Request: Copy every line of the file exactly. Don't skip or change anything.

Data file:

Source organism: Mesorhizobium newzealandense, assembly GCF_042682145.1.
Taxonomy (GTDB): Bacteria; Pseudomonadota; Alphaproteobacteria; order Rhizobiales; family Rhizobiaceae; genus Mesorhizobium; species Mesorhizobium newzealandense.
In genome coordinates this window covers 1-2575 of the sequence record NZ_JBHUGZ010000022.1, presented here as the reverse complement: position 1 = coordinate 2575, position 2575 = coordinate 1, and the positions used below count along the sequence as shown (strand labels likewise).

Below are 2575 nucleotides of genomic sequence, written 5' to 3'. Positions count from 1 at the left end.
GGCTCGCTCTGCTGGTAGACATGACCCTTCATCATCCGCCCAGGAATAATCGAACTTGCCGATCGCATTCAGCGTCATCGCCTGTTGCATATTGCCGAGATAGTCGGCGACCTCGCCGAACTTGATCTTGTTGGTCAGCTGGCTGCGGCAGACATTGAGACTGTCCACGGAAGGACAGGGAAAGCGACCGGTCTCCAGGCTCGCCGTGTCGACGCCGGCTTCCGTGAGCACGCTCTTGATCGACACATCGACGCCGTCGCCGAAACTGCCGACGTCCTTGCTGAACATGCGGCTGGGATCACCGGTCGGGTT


Source organism: Mesorhizobium newzealandense, assembly GCF_042682145.1.
Taxonomy (GTDB): Bacteria; Pseudomonadota; Alphaproteobacteria; order Rhizobiales; family Rhizobiaceae; genus Mesorhizobium; species Mesorhizobium newzealandense.
In genome coordinates this window covers 1-2575 of the sequence record NZ_JBHUGZ010000022.1, presented here as the reverse complement: position 1 = coordinate 2575, position 2575 = coordinate 1, and the positions used below count along the sequence as shown (strand labels likewise).

Below are 2575 nucleotides of genomic sequence, written 5' to 3'. Positions count from 1 at the left end.
GGCTCGCTCTGCTGGTAGACATGACCCTTCATCATCCGCCCAGGAATAATCGAACTTGCCGATCGCATTCAGCGTCATCGCCTGTTGCATATTGCCGAGATAGTCGGCGACCTCGCCGAACTTGATCTTGTTGGTCAGCTGGCTGCGGCAGACATTGAGACTGTCCACGGAAGGACAGGGAAAGCGACCGGTCTCCAGGCTCGCCGTGTCGACGCCGGCTTCCGTGAGCACGCTCTTGATCGACACATCGACGCCGTCGCCGAAACTGCCGACGTCCTTGCTGAACATGCGGCTGGGATCACCGGTCGGGTT